Lately I’ve been seeing a certain food philosophy called “clean eating” floating around Instagram and the blogosphere, especially in gearing up for 2017 and the rush of New Year’s resolutions. While this seems to be a very popular catch phrase in the healthy foodie community, I have quite a few qualms with this approach to eating… and honestly, what does it even mean?
Unlike many evidence-based eating patterns like the Mediterranean Diet that have been well defined in the scientific community and are proven to manage the risk of chronic diseases, “eating clean” has no formal definition. With no clear guidelines, it is up to literally anyone, licensed nutrition professional or not, to decide which foods are “clean” and which foods are…I guess you’d say “dirty.” And no, contrary to what “clean” usually describes, this doesn’t have anything to do with actual, physical dirt, sanitation or food safety.
Usually, when someone claims to “eat clean” or says they try to eat “clean foods” and only use “clean ingredients,” they are eliminating whatever foods or ingredients don’t fit into the supposedly healthy lifestyle they ascribe to. This can mean eliminating anything from gluten, refined starches, nightshade vegetables (yeah, unclear to me too), and added sugar to legumes, grains and dairy, regardless of whether it is actually a scientifically proven healthy way to live.
Apart from it’s ambiguity, the clean eating approach creates a world of good foods or bad foods, no in-betweens. This dichotomous view can lead to perfectionistic eating, which, diagnosed or not, is disordered eating. Cutting out and refusing to eat foods seen as unhealthy may be well-intentioned, but it is not nourishment, it is deprivation. It is the restriction of foods that might previously have been associated with the simple pleasure of tastiness or the joy of social gatherings, but have instead become associated with the risk of fatness or being otherwise “unhealthy.” It starts out as an attempt to overhaul a diet for the sake of weight loss or long-term health, but it can quickly spiral into an obsessive condition known as orthorexia:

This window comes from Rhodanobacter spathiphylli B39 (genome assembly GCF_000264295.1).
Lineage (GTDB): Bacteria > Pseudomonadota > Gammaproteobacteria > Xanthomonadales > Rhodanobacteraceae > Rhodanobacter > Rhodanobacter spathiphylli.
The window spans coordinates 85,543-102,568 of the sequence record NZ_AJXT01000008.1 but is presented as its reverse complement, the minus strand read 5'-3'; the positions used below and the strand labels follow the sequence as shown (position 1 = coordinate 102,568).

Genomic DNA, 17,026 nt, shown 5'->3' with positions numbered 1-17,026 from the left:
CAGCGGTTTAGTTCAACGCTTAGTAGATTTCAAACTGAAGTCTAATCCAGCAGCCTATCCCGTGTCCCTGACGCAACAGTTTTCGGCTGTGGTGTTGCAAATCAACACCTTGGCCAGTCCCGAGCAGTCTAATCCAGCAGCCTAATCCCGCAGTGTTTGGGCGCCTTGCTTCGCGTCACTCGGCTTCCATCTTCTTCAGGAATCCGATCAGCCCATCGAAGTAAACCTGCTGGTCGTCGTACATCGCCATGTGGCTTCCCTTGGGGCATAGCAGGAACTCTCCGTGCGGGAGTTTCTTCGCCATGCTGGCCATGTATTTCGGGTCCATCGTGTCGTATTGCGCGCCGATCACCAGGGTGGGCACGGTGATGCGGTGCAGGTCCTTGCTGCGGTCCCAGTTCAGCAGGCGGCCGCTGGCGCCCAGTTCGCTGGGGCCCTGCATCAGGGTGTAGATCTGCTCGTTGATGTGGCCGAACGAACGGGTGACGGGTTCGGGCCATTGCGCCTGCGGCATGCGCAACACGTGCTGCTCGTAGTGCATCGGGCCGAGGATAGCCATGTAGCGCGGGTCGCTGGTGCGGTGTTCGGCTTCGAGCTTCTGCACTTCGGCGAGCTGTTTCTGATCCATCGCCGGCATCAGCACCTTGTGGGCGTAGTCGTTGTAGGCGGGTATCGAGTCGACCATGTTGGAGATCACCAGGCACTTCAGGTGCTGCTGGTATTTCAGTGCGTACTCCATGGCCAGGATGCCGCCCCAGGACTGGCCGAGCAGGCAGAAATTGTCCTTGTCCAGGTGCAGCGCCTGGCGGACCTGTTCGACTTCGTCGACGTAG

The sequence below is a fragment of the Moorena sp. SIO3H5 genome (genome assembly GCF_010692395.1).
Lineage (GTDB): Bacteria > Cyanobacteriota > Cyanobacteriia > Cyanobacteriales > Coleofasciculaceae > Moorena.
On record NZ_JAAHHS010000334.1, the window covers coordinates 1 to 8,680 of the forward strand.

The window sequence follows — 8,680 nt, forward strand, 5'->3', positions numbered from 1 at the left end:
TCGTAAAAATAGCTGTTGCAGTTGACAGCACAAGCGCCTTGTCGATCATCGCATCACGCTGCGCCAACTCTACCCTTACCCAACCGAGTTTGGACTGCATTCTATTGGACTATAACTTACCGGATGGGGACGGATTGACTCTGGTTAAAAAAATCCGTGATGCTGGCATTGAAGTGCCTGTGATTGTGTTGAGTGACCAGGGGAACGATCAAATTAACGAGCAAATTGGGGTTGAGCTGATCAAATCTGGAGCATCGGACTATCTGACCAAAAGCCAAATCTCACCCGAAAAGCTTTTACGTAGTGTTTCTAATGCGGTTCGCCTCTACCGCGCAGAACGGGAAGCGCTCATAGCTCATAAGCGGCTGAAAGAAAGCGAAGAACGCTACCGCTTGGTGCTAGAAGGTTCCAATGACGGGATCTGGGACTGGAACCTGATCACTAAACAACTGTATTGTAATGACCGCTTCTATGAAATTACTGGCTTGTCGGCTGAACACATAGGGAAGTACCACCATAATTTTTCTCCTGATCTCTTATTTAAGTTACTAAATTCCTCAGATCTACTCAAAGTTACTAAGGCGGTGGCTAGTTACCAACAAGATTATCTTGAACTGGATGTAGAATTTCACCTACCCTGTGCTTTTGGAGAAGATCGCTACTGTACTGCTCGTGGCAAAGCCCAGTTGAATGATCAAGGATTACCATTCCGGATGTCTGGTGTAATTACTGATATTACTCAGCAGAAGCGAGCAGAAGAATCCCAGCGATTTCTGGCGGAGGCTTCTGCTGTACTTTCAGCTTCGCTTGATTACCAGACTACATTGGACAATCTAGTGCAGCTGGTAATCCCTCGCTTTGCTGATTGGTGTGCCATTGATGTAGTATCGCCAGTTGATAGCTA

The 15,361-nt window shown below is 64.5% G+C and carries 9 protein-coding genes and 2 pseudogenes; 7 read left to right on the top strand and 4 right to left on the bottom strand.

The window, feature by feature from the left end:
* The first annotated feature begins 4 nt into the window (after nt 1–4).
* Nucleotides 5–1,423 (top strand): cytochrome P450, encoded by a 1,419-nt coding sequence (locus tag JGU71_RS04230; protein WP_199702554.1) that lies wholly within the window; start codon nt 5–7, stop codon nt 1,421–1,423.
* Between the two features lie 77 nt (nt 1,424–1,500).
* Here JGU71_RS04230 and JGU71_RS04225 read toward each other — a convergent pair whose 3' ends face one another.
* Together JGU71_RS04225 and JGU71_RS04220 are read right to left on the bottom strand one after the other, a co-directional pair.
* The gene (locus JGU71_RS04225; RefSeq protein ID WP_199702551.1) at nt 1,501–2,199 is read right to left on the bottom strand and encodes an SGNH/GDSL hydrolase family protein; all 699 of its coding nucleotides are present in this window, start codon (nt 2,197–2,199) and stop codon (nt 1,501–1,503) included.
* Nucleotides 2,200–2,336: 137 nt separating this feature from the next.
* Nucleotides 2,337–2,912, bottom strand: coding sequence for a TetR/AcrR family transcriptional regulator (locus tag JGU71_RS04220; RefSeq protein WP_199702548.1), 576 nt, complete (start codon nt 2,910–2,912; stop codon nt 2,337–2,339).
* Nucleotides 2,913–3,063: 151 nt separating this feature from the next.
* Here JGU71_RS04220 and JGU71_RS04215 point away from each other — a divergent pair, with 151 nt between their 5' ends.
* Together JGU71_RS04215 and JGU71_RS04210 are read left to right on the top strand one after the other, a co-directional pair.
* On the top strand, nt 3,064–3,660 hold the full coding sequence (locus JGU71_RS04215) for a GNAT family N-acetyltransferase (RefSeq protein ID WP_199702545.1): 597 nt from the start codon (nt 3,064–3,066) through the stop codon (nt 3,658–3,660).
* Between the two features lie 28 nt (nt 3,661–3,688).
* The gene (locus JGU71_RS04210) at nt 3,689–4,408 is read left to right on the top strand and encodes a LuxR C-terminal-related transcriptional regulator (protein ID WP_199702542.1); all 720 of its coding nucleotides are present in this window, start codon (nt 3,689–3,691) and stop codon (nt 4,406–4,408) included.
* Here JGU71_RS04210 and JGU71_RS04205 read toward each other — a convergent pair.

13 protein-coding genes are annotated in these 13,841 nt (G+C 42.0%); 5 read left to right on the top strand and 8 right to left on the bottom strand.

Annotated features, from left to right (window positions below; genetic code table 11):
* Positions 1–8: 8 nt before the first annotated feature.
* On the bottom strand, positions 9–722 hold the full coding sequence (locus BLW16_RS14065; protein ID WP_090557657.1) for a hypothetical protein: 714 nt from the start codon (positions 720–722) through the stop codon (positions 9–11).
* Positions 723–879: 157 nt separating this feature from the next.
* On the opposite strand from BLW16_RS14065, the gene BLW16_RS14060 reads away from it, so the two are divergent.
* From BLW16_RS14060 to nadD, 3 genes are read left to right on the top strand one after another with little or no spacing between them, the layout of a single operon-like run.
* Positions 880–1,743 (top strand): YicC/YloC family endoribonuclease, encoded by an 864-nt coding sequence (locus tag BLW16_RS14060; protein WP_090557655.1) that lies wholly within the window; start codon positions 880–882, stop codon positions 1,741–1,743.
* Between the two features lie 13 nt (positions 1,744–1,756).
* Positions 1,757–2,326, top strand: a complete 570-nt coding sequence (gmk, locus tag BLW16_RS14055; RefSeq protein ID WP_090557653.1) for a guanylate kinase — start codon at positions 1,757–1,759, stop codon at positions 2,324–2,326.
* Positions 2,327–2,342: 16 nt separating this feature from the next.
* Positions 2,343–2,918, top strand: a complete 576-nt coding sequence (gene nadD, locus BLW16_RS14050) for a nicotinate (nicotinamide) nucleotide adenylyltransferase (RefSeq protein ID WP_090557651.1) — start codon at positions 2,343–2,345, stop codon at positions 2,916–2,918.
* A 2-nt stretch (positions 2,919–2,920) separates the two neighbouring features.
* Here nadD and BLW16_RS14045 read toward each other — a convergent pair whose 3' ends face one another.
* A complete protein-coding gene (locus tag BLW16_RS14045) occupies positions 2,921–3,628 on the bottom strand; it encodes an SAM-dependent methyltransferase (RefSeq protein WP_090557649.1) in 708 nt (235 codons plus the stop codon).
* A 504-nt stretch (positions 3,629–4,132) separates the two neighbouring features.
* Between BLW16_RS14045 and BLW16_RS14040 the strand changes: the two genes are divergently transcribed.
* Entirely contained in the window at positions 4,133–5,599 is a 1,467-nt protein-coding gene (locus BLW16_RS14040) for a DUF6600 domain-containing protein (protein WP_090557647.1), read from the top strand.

Those who have an “unhealthy obsession” with otherwise healthy eating may be suffering from “orthorexia nervosa,” a term which literally means “fixation on righteous eating.” Orthorexia starts out as an innocent attempt to eat more healthfully, but orthorexics become fixated on food quality and purity. -Karin Kratina, PhD, RD, LD/N
Eating should be a pleasurable and nourishing experience for both the body and the mind. It’s a time to celebrate the flavors of your culture, or to explore all the cuisines of this world. It’s a chance to share a bite of joy with family and friends. It’s an opportunity to fuel your body with nutrient dense foods when you can, and to truly enjoy ALL foods, ALL the time.
Yes, there are foods and ingredients we know are not great when consumed in excess.
Yes, there are foods that are healthier than others.
No, there are no “bad” foods, and there are no “good” foods.
There is a place for every food in a healthy eating pattern, but there is no room for guilt. Cutting out foods, unless you have a medically diagnosed food allergy or intolerance, is not at all healthy for your mind. The key is balance; eating in a way that nourishes your body and makes you happy. Eat your fruits and veggies, but also indulge every once in a while in your grandma’s famous triple chocolate Christmas cake. Strive to eat a little less added sugar and salt, but by all means, DO NOT pass up those beignets in New Orleans or the chips and queso in Texas.
Food is great, and so are you. In celebration of this concept, here’s a picture of mini pies that I made for Thanksgiving this year.
Happy Holidays, Happy New Year, and most of all, happy eating 🙂